section.io compared to ChinaNetCenter

On this page you can find an overview of the features and pricing of section.io and ChinaNetCenter. We hope this helps you compare these two Content Delivery Networks. You can find additional tips that help you select the right CDN here.

Fully supported Partially supported Additional costs Not supported Unknown
Features section.io ChinaNetCenter
PoPs 22 560+
Purge All Fully supported Unknown
Instant Purge Fully supported Unknown
Control panel Fully supported Fully supported
Origin Push Not supported Not supported
Origin Pull Fully supported Fully supported
Origin Shield Unknown Not supported
GZIP Compression Fully supported Fully supported
Custom Rules Unknown Not supported
HTTP/2 Protocol Fully supported Not supported
SPDY Protocol Not supported Not supported
Raw Access Logs Fully supported Unknown
Real time statistics Fully supported Fully supported
Online signup Fully supported Not supported
API Purge, Statistics, Configuration Management Unknown
Custom CNAMEs Fully supported Unknown
Shared SSL Certificates Fully supported Unknown
Custom SSL Certificates Unknown Unknown
Wildcard SSL Certificates Unknown Unknown
Support Email support 247 ‘real-time’ support
Video On Demand (VoD) Not supported Fully supported
RTMP Streaming Not supported Fully supported
Multiple CDNs Not supported Not supported
CDN balancing tech Not supported Not supported
Storage Not supported Additional costs

Pricing section.io vs ChinaNetCenter

section.io ChinaNetCenter
Global flat fee N/A N/A
NA/EU Traffic (low volume) N/A N/A
NA/EU Traffic (high volume) N/A N/A
APAC Traffic N/A N/A
LATAM Traffic N/A N/A
Extra costs N/A N/A

SECTION.IO Description

Section.io is a “delivery platform created by developers for developers”. The Australian company was founded in 2015 by Stewart McGrath and Daniel Bartholomew, and developed by the team behind Squixa - a web performance acceleration company with multi-CDN. Squixa has since been renamed and made part of section.io.

The company has secured funding from the Australian government’s Commercialization Australia program, and from Tahoma Ventures, Blue Note Ventures and Galvanize Ventures in March 2016.

The team behind section.io aims to give developers of ops and apps teams control over their solution, and make it easy to use. From their own experience they found CDNs to be clunky, and packed with features that do not necessarily fit the needs of developers. They apply the agile DevOps principles to content delivery. Section.io automates the setup process for a Varnish installation and gives clients access and control over the configuration. Their platform platform lets clients run their own Varnish Configuration Language (VCL), both in development and in production.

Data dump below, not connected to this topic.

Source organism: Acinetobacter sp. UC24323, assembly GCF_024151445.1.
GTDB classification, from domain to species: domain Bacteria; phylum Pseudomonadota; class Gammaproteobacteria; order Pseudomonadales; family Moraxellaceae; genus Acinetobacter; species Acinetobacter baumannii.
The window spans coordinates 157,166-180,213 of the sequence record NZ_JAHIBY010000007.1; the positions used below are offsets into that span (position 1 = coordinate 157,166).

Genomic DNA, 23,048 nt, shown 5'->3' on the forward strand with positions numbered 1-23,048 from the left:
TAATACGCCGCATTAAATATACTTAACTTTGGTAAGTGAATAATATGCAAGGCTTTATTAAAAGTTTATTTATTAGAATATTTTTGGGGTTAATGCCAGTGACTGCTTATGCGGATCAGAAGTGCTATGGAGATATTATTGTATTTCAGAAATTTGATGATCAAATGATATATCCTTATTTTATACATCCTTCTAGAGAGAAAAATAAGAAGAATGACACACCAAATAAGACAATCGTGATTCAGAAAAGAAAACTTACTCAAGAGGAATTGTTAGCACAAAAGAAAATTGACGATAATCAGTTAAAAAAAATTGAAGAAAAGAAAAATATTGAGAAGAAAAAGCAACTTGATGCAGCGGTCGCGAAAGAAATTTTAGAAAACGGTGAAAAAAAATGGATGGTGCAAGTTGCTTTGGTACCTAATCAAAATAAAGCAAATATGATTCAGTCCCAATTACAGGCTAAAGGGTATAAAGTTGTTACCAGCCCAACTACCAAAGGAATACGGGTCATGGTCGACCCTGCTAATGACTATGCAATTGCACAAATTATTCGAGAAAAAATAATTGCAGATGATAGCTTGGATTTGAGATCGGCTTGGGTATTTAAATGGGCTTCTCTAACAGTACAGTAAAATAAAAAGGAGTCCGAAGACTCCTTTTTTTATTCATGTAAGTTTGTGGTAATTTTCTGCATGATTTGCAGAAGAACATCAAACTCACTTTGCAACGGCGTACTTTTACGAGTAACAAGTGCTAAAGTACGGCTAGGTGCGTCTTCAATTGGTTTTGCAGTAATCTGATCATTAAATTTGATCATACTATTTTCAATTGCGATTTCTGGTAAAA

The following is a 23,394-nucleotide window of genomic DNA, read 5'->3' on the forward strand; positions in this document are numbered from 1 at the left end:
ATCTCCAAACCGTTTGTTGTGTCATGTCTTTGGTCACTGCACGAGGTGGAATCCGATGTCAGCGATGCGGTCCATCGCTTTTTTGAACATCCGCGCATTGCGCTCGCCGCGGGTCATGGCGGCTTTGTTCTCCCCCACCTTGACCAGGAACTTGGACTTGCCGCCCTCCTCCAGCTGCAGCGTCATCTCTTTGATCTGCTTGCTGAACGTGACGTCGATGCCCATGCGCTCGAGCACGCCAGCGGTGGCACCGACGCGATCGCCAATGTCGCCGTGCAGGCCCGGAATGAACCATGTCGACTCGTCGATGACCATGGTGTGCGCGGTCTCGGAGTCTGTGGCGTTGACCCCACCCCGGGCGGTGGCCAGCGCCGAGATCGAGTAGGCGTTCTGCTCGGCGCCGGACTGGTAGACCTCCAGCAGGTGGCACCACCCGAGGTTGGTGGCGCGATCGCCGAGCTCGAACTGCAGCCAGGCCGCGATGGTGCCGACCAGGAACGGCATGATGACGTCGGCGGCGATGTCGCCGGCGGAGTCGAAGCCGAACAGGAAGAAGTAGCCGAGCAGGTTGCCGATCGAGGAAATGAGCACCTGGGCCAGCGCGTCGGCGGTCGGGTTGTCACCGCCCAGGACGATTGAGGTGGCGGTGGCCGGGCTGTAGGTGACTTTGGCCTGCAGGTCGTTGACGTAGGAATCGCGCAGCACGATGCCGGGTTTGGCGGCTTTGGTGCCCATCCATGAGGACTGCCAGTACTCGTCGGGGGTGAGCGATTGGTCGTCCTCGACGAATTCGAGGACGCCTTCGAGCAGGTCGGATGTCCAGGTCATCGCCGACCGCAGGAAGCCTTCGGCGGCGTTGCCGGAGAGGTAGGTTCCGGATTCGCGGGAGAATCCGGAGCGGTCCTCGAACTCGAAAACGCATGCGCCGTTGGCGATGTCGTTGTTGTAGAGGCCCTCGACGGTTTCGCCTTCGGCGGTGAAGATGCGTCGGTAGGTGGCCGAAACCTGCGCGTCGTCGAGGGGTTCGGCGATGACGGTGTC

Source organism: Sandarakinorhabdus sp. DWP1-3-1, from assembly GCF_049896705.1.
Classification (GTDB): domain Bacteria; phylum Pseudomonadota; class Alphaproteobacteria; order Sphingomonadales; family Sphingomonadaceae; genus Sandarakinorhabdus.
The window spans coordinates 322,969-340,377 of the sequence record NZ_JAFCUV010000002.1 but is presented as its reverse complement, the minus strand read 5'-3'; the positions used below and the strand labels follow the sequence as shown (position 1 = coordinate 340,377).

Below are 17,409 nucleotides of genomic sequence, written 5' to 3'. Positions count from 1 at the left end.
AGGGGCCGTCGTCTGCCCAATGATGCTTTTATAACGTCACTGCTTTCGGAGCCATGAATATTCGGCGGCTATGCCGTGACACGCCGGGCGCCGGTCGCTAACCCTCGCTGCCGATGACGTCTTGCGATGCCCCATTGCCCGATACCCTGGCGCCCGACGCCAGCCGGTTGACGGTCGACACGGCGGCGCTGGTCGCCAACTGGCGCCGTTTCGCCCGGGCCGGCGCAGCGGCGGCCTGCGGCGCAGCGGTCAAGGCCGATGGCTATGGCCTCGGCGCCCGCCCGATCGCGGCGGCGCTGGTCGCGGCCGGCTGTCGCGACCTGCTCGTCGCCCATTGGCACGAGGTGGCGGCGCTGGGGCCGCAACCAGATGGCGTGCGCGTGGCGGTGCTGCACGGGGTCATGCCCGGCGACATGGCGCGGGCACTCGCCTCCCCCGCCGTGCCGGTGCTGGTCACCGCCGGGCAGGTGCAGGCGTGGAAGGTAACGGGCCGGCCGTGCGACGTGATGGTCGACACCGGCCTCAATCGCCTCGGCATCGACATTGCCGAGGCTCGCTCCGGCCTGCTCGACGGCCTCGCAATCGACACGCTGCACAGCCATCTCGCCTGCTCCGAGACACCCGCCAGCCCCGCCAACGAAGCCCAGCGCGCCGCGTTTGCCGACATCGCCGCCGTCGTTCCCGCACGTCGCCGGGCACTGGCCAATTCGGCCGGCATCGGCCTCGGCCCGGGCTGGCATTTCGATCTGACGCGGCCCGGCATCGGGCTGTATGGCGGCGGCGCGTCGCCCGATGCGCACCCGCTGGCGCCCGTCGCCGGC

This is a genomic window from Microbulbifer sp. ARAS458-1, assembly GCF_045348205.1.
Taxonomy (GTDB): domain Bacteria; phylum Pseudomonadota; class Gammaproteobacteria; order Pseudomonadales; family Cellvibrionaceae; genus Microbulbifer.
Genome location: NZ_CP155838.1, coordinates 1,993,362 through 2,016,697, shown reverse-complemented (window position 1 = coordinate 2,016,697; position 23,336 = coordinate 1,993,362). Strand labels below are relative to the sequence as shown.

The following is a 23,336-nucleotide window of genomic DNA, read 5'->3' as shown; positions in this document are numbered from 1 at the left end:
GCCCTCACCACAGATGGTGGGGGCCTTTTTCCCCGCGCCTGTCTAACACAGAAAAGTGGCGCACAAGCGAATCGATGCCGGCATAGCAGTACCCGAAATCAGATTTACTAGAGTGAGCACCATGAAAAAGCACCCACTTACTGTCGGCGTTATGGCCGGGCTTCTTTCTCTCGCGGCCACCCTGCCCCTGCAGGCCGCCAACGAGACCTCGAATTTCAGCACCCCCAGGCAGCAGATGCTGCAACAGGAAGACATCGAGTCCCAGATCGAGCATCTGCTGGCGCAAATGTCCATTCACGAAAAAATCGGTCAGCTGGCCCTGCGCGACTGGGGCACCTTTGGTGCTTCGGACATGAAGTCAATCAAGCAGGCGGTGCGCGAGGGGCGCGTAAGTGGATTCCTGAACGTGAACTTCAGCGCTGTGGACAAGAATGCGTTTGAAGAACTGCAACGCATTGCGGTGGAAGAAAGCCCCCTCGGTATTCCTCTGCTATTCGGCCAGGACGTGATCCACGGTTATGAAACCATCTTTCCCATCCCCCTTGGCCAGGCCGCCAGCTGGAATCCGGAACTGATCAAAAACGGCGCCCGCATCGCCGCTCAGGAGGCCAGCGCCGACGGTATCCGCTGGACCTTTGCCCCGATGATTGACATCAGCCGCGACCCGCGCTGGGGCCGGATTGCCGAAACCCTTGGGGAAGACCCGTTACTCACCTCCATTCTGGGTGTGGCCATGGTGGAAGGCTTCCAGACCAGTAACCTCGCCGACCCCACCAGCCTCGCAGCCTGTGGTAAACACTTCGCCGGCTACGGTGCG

Included features are logs, alerting, usage statistics and SSL. In addition, section.io supports HTTP/2.

Customers of section.io are, or have been: Mazda, Appliances Online, nib, Temple & Webster, Breville, Intrepid Travel, Lorna Jane, Adairs, Australian Geographic, Booktopia, Colorado and I love ugly.

CHINANETCENTER Description

ChinaNetCenter is one of the leading Chinese Internet service platform providers that offers both coverage of mainland China and in the rest of the world. ChinaNetCenter was founded in 2000 and was listed on the Shenzhen Stock Exchange in 2009. Its US subsidiary MileWEB was set up in 2012 and tasked with globalising ChinaNetCenter’s CDN services. Global sales operations followed in 2014 and MileWEB was renamed to Quantil.

The company has over 500 ‘CDN nodes’ in mainland China, covering all the major cities. Another 60 of these CDN nodes, what we assume are PoPs, are located in Europe and the United States. Next to CDN services, ChinaNetCenter offers server hosting and rental.

Features or products offered by ChinaNetCenter include the usual, such as download delivery, site acceleration, mobile acceleration and media streaming.

Notable customers of the company are, or have been Sony, Ogilvy, HTC, Baidu, Tencent, Ebay, Lenovo, Perfect World, Taobao and Peugeot.

Note that international businesses require an Internet Content Provider (ICP) license to operate their site from China. Most Chinese CDN providers such as ChinaNetCenter and Quantil offer support to clients applying for the ICP license. Mind that without a license, Chinese ISPs are required to restrict access to the website.

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